Investors who actively invest on their own need to have a much deeper expertise in areas such as reading financial statements or strong technical analysis skills to know when to enter or exit a particular stock.
Another popular method is to invest in an active mutual fund (the most popular type of mutual fund). In an active mutual fund, a professional fund manager who has the expertise in telling apart good stock investments from bad ones, pools money from a number of investors and creates an active portfolio. The fund company typically charges a small annual fee for this service to meet its costs and generate a profit for itself.
Active vs passive: What should you do?
Research over the past several decades suggests that while passive investing sounds like a boring concept, it is a very powerful investment method.
Behavioural finance, which studies the impact of human emotions on financial decision making, shows that most investors harm themselves by being overactive in the markets or because they fail to recognise the most important qualities needed to succeed in investing: patience and a sound temperament.
There’s also been another development. As the markets become more efficient, many investors, including seasoned mutual fund managers, find it increasingly difficult to generate returns that are better than those of the benchmark indexes, especially after accounting for costs and risks taken.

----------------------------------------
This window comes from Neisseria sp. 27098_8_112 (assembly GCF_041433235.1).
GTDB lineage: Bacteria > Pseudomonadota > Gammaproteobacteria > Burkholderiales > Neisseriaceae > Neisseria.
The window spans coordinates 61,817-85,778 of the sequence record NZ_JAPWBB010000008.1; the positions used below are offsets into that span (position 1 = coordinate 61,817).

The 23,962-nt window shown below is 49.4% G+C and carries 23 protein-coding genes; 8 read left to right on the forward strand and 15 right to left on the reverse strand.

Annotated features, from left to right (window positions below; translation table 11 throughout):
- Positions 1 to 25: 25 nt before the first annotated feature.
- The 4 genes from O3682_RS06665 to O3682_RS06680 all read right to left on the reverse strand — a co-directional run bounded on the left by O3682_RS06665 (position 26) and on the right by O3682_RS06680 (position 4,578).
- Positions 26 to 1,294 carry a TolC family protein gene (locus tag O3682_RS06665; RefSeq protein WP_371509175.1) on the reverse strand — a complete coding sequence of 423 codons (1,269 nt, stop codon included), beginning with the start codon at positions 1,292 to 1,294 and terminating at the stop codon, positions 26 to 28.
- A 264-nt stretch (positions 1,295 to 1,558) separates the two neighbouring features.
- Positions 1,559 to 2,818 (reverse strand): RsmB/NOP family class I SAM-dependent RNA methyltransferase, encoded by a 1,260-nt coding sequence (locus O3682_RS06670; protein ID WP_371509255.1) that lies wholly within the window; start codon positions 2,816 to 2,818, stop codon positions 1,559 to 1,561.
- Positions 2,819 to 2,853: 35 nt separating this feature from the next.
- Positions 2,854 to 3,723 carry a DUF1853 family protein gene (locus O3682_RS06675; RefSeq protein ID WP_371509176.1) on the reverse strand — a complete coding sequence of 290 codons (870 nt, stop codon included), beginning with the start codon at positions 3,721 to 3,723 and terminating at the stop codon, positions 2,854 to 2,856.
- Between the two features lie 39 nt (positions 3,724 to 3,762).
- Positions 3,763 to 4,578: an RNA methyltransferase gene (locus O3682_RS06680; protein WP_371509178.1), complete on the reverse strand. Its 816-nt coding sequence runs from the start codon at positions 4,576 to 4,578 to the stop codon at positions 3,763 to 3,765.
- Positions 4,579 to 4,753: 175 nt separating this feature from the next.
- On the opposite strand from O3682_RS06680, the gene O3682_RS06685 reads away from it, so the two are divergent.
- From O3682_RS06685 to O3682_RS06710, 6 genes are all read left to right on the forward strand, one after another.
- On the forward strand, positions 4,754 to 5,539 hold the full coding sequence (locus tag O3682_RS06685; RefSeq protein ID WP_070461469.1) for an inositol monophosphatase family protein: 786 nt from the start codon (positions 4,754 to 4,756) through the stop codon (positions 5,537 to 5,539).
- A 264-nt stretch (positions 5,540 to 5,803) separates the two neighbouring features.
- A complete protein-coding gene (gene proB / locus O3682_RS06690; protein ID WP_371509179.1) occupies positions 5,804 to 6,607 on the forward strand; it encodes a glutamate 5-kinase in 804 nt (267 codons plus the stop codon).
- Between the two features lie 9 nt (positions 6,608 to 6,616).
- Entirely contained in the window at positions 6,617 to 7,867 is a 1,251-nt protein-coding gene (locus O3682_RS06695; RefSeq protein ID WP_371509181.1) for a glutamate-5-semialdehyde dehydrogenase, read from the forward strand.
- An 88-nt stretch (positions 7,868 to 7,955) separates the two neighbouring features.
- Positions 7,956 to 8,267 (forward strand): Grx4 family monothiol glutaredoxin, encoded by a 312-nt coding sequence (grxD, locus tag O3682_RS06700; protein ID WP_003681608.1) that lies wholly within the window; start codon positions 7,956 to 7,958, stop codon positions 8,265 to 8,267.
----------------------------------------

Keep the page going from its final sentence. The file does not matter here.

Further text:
As a result, most investors would do well to invest in passive funds.
This is not to say that no one should go for active investing. Far from it. History has shown that experienced investors can generate returns that far exceed those of the indexes. But such investors form a small segment of the market. Having this knowledge will remind you that you need to have spent a fair amount of time learning the tricks of successful investing and trading.
Many investors confuse the ease of entering the markets – low capital requirement, the ability to invest in whichever company they wish to – with being successful in the market. Like all fields, expertise in successful investing and trading is built through years of efforts in building a knowledge base and time spent practising the art.